Longtime Mahopac resident Tom Honohan will pull up stakes later this summer to move to Wappingers in Dutchess County, leaving behind a legacy of service and volunteerism.

“It’s been a rollercoaster ride,” Honohan said. “I have a lot of friends here, but I can still come to visit them. [The move] is a little bittersweet.”

One thing Honohan looks forward to with the move is condo living—no more backbreaking outdoor chores.

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“They do all the work for you,” he laughed. “No more shoveling sidewalks or mowing lawns.”

Honohan and his wife moved to Mahopac in 1979. He had grown up in the Parkchester area of the Bronx and remembers a happy childhood there.

“There were lots of playgrounds; it was a great place to grow up,” he said. “The rents were unbelievable, which was great for the parents.”

He went to high school at Manhattan Prep (part of Manhattan College) and then to Notre Dame University where he earned degrees in electrical engineering and liberal arts.

His first job out of college was with Westinghouse Electric.

“My whole career was in sales—industrial field sales. I had a series of assignments that kept me in the New York area,” he recalled.

Then he received a job offer from General Electric of England (no relation to the American GE), which had its headquarters in Elmsford in Westchester County. He was living on Long Island at the time, so he began looking for a new home to better his commute.

“Mahopac was about a half an hour away [from Elmsford],” he said. “It happened to work out because we had friends there and we found a piece of property with lots of woods.”

Honohan was introduced to community volunteerism through his children and their interest in sports. He has four kids—two are now teachers, one a computer programmer and the other a mechanical engineer. He also boasts nine grandchildren.

“My son got involved in soccer when we were still on Long Island and I knew nothing about it,” he said. “So, I volunteered to coach and I studied it and got heavily involved. All my kids got involved in sports. So, when we moved to Mahopac, I brought that knowledge with me.”

Honohan got involved with the Mahopac Sports Association (MSA) to help get them more organized and he ran the soccer program for about two years. His work with the MSA led him indirectly to the library.

“When I was coaching, the guy who was helping had a wife on the library board and they were going through some renovation programs,” he said. “They were doing some relatively large renovations—lots of electrical work and I had some expertise in that area and felt I could help them with that. I was eventually appointed to the board and within two years I was president.”

Honohan was part of the board that oversaw the construction of the new library building, which was completed in 2002.

“I was involved with most of the process,” he said. “There are always a number of people who, no matter what, will say no. But people voted on it and said yes and we have always prided ourselves on that.”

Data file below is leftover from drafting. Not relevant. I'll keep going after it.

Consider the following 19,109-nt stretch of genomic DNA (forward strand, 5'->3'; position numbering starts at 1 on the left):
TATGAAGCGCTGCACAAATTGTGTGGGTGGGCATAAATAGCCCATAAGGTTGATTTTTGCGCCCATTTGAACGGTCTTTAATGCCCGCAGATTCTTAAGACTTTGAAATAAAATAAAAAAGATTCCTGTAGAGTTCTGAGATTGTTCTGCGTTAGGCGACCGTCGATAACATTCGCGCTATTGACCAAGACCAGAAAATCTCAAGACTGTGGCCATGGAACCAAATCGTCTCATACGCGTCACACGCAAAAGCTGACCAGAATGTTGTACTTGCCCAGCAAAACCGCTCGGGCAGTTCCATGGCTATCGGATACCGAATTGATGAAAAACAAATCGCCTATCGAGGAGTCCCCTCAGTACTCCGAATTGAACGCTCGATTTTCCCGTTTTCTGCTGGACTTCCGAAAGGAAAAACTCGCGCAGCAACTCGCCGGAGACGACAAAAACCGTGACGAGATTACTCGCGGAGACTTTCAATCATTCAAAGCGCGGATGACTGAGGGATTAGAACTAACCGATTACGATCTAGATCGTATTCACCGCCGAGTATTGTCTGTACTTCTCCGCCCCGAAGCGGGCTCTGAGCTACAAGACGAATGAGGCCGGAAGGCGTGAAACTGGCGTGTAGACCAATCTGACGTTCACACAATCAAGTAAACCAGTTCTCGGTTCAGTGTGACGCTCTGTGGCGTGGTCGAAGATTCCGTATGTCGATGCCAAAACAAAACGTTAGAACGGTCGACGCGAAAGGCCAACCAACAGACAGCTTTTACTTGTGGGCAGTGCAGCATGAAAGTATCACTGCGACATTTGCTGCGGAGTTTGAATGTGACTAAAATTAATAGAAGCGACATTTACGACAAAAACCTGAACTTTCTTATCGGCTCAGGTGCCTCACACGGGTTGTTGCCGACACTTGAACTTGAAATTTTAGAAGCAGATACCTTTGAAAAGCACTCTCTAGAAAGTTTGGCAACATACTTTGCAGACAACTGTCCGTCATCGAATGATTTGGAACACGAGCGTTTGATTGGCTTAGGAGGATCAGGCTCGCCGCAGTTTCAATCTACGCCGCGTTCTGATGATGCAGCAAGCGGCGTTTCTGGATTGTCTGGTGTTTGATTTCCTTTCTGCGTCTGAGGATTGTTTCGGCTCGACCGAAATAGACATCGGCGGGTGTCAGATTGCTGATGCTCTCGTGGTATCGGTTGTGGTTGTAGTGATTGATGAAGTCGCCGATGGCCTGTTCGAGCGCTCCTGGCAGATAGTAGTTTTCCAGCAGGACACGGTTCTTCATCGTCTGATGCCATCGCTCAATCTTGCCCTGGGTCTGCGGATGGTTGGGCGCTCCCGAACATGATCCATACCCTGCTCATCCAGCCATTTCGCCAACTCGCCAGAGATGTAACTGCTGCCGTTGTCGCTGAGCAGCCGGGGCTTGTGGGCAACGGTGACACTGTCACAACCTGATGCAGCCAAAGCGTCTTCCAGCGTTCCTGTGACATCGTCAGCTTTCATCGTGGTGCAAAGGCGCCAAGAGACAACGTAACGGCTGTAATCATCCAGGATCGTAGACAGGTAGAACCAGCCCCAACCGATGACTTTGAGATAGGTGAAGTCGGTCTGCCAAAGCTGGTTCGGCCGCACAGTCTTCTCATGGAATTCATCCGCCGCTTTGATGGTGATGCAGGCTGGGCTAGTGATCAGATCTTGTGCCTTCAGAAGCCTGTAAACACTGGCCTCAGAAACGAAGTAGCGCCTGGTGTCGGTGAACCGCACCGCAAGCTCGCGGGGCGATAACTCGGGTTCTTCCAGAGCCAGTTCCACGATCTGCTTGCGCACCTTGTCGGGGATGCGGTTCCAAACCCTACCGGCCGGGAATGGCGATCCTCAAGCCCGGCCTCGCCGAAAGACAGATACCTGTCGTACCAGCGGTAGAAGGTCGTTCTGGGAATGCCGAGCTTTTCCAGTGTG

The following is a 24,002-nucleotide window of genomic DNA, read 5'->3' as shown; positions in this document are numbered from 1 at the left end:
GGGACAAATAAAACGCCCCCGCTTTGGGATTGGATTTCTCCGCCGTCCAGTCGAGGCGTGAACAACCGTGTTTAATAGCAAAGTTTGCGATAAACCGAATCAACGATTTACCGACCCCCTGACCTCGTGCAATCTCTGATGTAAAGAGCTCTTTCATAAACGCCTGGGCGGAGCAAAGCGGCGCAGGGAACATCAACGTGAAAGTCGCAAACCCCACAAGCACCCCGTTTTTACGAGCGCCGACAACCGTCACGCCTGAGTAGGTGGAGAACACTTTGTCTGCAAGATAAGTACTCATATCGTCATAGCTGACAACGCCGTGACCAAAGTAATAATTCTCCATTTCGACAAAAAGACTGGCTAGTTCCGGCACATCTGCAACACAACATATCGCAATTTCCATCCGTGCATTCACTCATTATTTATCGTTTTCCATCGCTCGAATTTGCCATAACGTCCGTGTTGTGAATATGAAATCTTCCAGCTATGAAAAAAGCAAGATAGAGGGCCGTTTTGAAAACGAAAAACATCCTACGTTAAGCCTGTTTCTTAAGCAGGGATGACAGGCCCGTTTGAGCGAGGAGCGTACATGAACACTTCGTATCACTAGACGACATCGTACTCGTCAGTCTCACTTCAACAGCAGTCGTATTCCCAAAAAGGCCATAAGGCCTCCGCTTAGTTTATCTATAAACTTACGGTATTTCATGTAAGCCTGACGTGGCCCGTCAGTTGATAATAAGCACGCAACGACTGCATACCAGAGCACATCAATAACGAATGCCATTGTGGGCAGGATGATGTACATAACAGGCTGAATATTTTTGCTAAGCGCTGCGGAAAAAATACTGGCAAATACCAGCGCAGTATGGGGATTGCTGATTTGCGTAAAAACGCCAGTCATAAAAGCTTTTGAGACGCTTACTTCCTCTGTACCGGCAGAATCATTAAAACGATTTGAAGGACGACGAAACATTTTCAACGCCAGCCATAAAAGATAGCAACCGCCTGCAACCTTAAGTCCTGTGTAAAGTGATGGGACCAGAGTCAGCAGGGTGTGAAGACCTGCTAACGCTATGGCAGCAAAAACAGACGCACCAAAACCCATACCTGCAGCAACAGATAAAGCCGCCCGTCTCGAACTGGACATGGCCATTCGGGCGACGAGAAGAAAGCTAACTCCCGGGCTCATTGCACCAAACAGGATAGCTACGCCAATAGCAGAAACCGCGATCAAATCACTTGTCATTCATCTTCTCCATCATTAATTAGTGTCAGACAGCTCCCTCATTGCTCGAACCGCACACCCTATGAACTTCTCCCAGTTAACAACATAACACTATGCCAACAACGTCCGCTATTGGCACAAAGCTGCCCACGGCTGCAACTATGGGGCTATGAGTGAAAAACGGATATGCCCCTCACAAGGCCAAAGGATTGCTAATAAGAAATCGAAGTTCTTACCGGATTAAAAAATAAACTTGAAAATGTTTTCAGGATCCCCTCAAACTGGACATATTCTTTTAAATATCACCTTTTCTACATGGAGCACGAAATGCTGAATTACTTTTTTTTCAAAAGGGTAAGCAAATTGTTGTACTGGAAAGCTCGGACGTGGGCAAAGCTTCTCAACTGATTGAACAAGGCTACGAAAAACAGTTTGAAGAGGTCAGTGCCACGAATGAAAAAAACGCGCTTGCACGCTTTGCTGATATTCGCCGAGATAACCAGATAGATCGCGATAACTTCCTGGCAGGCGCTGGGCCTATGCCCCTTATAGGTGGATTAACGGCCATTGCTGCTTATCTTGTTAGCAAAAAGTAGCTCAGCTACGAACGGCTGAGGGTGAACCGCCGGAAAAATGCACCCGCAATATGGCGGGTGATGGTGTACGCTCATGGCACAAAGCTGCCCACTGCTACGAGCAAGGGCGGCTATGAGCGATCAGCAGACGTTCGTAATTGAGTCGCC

Honohan said the nature of libraries has changed dramatically since he first joined the board of trustees.

“My motto is that the library ain’t just books anymore,” he said. “There are so many other things.”

Honohan cited the BAMM concerts, children and teen programs, blood drives and the Third Floor Gallery as just some examples of what the library provides to the community. He also noted that the staff has expertise on computers and other technology that they’ll share with the public.

“We have PCs, tablets, laptops,” he said. “Bring it in and people will answer your questions.”

Honohan said his wife once exhibited her artwork at the library’s art gallery and the space has been evolving ever since.

“We have fined tuned it over time,” he said. “We have a committee to make sure the exhibit is representable.”

Honohan has also been a volunteer for Putnam County’s Office for Senior Resources by driving seniors and veterans to doctors’ appointments and other activities.

“Putnam County has superb services for seniors and I found out they have a program where you drive to the county center and use a county car to visit older seniors,” he said. “Some are vets and there are some who just can’t drive anymore; I drive them to doctors’ appointments or to veteran facilities like Castle Point.

I found that to be a very rewarding thing for me,” he continued. “Instead of trying to solve their problems, I just listen and let them vent. I think that’s the medicine they need. I think it’s great that the county can do this. I felt it was spiritually uplifting and found it kind of rewarding.”

But now, Honohan says it is time to move in another direction and find some new challenges.

“It’s been 25 years now and a lot has happened,” he said. “I feel the need to do something else. I need to devote my volunteer life in another direction.”

And after signing the papers for his new home in Wappingers, he said he’s finally ready for that maintenance-free lifestyle.

“The pen is mightier than the lawnmower,” he chuckled.